• A monthly newsletter provides information about KPIs, the latest innovation activity, and lessons learned.
  • A campaign guide booklet is a comprehensive guide to understanding the benefits of idea campaigns. The guide contains practical tips for campaign leaders about how to frame each challenge, how to launch it effectively, what to do when in the idea generation and crowdsourcing phase, how to set up evaluation sessions, when and how to organize an award ceremony, how to celebrate success, and how to wrap up the campaign and document lessons learned.
  • Airbus Corporate Innovation runs an annual IdeaSpace user convention, which brings the IdeaSpace community together. Special attention is given to testimonies about the program, best-practice sharing, and improvement proposals from IdeaSpace lead users, experienced campaign leaders, and sponsors. Participants at the user convention also discuss ideas for enhancing the platform. The HYPE team plays an active role in the event, offering insights about the innovation management software evolution and its new and upcoming features and receiving direct user feedback.
  • The team runs a monthly webinar to introduce the platform to newcomers. The webinars are open to everyone but targeted specifically at new employees and new sponsors.
  • Personalized emails are automatically sent from IdeaSpace to inform people of changes to their ideas or projects, or if an update is required on their progress. These have proved very useful in encouraging people to provide updates and take action.

Evaluating ideas and creating scalable processes

The Airbus Innovation Team has identified a number of tips for other innovation managers to evaluate ideas and create scalable processes within their innovation programs:

  • Promote and use the built-in community voting feature on HYPE Innovation to allow the crowd to promote the best ideas to management.
  • Online evaluation tools are crucial to the innovation process because they help to avoid groupthink or following the sponsor’s opinion, which are significant challenges when reviewing in person.
  • In some cases, consider asking the sponsor to stay out of the evaluation process, if their opinion might be too strong and will likely skew the results. The sponsor will still have the final say, but the team will be able to make a compelling recommendation.
  • It’s important that the sponsor agrees at the outset about what the decision-making criteria should be. This helps participants understand what is required and how the evaluation process will work.

Innovation management case study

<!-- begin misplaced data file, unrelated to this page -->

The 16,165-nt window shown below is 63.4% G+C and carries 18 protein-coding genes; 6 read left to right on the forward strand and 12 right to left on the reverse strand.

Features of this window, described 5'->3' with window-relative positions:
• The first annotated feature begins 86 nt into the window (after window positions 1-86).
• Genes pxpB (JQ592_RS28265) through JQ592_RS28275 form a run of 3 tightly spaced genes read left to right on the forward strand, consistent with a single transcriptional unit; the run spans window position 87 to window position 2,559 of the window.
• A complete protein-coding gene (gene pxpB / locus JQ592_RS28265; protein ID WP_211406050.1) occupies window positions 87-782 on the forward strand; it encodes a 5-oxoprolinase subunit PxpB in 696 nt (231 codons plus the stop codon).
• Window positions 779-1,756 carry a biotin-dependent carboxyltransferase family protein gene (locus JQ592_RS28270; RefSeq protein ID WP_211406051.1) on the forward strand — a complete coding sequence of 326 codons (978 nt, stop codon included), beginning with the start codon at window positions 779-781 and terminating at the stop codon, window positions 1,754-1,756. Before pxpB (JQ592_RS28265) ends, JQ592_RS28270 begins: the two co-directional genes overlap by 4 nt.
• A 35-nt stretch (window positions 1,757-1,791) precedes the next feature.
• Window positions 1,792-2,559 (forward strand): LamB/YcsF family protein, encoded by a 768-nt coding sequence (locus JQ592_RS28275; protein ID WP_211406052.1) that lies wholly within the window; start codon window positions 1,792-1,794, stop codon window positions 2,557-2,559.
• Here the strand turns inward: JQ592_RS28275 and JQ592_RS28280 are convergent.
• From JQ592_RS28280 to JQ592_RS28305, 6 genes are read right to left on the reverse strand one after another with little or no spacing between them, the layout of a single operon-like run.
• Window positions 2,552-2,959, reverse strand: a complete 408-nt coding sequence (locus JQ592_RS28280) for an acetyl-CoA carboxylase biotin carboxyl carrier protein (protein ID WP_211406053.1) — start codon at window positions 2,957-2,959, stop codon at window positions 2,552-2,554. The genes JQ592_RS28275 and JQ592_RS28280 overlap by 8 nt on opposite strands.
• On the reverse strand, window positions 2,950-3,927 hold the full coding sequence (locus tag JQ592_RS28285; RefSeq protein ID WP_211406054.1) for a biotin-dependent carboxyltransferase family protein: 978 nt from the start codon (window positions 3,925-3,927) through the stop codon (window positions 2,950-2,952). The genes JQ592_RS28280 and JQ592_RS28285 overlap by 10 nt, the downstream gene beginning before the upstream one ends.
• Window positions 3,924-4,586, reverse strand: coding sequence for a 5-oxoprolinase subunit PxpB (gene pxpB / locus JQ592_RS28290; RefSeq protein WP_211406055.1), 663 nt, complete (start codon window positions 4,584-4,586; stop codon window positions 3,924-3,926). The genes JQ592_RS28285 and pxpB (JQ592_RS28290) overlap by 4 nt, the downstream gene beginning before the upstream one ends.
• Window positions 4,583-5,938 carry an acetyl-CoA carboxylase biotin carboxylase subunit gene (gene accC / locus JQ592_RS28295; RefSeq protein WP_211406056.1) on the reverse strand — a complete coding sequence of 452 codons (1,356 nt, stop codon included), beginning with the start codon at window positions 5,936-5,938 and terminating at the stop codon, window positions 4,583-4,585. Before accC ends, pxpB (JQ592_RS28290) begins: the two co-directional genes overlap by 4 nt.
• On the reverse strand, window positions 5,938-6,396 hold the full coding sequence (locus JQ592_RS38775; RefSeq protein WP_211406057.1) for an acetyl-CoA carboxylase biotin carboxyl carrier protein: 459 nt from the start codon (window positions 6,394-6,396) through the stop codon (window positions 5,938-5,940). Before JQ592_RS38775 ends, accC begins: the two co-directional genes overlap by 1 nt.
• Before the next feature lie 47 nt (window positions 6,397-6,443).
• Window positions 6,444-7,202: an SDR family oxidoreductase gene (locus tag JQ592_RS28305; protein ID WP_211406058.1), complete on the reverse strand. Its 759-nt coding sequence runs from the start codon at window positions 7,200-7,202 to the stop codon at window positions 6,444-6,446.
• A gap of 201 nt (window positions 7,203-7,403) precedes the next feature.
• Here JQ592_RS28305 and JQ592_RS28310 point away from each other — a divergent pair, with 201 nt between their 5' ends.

Idea development towards implementation

Initially, the Airbus Innovation Team looked for ideas targeting incremental innovations, which could quickly be implemented. This approach allowed them to build momentum and credibility.

Now, the focus has switched to 10x ROI projects with a big impact, in other words, on disruptive innovations.

Because of its iterative nature, a “design-thinking” approach has become central to the innovation process at Airbus. Iterative prototyping is encouraged at every stage of the implementation process.

While we often think of a prototype as something tangible, in the context of the innovation process, it can take many forms, for example, a slide deck, a paper figure, or a 3D-printed design. The point is to focus on user insights, gaining feedback, and, where necessary, adapting the idea to more closely meet the nature of the problem.

Defining KPIs and measuring and tracking success over time

When it comes to measuring the success of an innovation program, it’s important to use innovation-specific KPIs, rather than the KPIs used to measure operational success. This approach to KPIs involves setting incentives for culture change that encourage employees to accept and generate new ideas as well as helping the maturation and implementation of these ideas.

At Airbus, idea campaigns and innovation channels are measured according, among other things, to activity (the volume of ideas, comments, and contributors) and impact (a score made up of points based on the progression of ideas through the stages toward implementation). The priority is to ensure a high level of activity, in terms of the number of ideas and comments submitted, and the right speed of implementation of ideas (where impact = number of gates passed or ideas progressed.

Although Airbus tracks many other indicators, these activity and impact scores are used to create a monthly “Innovation Scorecard”. The scorecards make it easy for the Airbus Innovation team to monitor global activity; if a channel is showing high scores on impact, they will ask why, and what can be learned from that?

Similarly, if a channel is showing low activity levels, there might be a problem that needs addressing. In either case, the aim is to find new approaches that can be shared with all channel owners. To maintain trust and credibility in the platform, transparency is key. That’s why the scorecards are visible to everybody in the community.